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Head of CARE In Iraq Abducted

Veteran Aid Worker Known for Her Zeal

By Karl Vick
Washington Post Foreign Service
Wednesday, October 20, 2004; Page A01

BAGHDAD, Oct. 19 -- Armed men abducted a top official of the charity agency CARE outside her Baghdad office Tuesday morning.

The abduction of Margaret Hassan, CARE International's head of operations in Iraq, was confirmed by the organization. But CARE offered little information beyond the facts widely known about Hassan: She was born in Dublin and has been in Iraq for 30 years, the past 13 of them working to bring clean water and health care to the country's poorest citizens.

An Iraqi guardsman patrols outside his base in Mushahidah, north of Baghdad, after a mortar attack killed five Iraqi National Guard members and injured 80. (Hadi Mizban -- AP)

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"We're not saying anything further because we don't know who she was abducted by, or why, so we don't know what might be harmful to her," said Lurma Rackley, public relations director in the charity's Atlanta office.

[CARE International suspended its operations in Iraq following Hassan's kidnapping, the head of the agency's Australian arm said Wednesday, according to the Australian Broadcasting Corp.]

No individuals or groups have asserted responsibility for the kidnapping. By Tuesday afternoon, al-Jazeera satellite television was repeatedly airing a grainy, silent video that showed Hassan perched on the corner of a sofa, appearing alarmed. The video also showed a close-up view of several of Hassan's identification cards.

Her colleagues said the kidnapping slashed a deep gouge in the fabric of civil society here. Hassan, a naturalized Iraqi citizen who also holds British citizenship, has long been a bulwark of Iraq's beleaguered humanitarian community, widely respected for her generosity and renowned for her stubborn devotion to the country's poor.

In two wars, Hassan, who is about 60, remained in Baghdad when the bombs fell. She vocally opposed the international sanctions imposed on Iraq after its invasion of Kuwait in 1990, and she traveled widely before the U.S.-led invasion of Iraq in March 2003 to warn of the harm it would cause the country.

Hassan declined to leave her station a year ago when car bomb attacks began to strike humanitarian organizations, leading nearly every other international aid group to abandon Baghdad. And when kidnapping became widespread in and around the city, she continued to rise early each morning to go to the west Baghdad office of CARE, where her abductors found her at 7:30 a.m. Tuesday.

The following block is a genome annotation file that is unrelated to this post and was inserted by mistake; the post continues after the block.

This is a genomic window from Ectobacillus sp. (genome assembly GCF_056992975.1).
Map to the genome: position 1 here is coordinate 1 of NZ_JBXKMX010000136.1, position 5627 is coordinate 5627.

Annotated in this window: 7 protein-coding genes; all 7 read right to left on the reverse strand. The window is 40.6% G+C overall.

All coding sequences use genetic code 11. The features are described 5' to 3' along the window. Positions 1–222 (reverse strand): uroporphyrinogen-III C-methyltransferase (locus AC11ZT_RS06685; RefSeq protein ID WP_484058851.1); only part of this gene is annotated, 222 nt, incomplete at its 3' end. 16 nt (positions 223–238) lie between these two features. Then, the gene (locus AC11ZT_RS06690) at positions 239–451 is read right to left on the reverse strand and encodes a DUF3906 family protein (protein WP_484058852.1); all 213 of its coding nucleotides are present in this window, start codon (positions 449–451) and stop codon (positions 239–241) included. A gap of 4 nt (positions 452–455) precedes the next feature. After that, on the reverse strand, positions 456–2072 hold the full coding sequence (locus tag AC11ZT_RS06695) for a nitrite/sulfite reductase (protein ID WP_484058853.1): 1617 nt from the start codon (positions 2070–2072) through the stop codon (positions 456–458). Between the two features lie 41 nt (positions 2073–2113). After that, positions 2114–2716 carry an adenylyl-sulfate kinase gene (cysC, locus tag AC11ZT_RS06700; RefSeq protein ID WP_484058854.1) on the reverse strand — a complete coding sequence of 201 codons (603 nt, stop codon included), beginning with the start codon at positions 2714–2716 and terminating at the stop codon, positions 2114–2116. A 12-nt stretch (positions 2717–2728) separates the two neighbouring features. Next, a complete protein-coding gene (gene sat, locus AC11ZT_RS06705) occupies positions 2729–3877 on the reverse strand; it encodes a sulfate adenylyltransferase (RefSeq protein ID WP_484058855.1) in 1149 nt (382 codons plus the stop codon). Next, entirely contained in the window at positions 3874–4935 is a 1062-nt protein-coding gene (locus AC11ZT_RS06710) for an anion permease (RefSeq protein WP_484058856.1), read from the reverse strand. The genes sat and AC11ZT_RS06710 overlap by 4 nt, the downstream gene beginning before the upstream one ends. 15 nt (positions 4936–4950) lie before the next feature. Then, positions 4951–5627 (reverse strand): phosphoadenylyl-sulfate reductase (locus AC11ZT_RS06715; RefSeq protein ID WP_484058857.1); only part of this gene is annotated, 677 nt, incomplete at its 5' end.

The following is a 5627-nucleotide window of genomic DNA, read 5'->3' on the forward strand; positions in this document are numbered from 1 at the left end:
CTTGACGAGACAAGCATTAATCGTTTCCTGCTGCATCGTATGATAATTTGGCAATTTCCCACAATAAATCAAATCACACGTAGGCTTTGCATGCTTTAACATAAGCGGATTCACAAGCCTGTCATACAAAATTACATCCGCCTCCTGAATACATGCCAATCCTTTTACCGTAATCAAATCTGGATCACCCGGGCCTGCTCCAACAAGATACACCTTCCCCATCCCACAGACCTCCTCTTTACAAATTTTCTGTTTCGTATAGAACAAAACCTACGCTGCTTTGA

Since April, more than 150 foreigners have been kidnapped in Iraq. About 35 are known to have been killed, and many more are believed to be held captive. Before Hassan's abduction, seven women were known to have been kidnapped, and all were eventually released.

Abductions have been carried out by a variety of groups, principally criminal gangs seeking ransom, insurgents intent on demonstrating the inability of Iraq's interim government to provide security, and Islamic guerrillas who have seized -- and often beheaded -- Westerners and Iraqis who work with them. In every case, security experts warn, the greatest danger is that kidnappers will exchange a captive for cash in an underground marketplace where buyers include Sunni Muslim extremists.

"Ninety-nine percent of what's driving it is money," a U.S. official who works full time on kidnappings in Iraq said before Hassan's abduction. "The group that takes you is going to try to sell you up the chain for money, and if you end up with a political group, things aren't going to look good for you."

Hassan came to Iraq three decades ago after meeting her husband, Tahseen Ali Hassan, an employee of Iraqi Airways, in London. She joked about marrying into a strict Muslim family, friends said, but was especially close to her father-in-law, a physician.

One Iraqi friend recalled that Hassan's first job in Iraq was reading the news in English on state television. She joined CARE in 1991 after years as a fixture at the Baghdad office of the British Council, a cultural center attached to the British Embassy.

The ID cards displayed on the video sent to al-Jazeera documented her mixed identity: a Visa credit card in English, a shopping card in Arabic and a wallet-size laminated card issued by CARE listing talking points for "Media Interviews."

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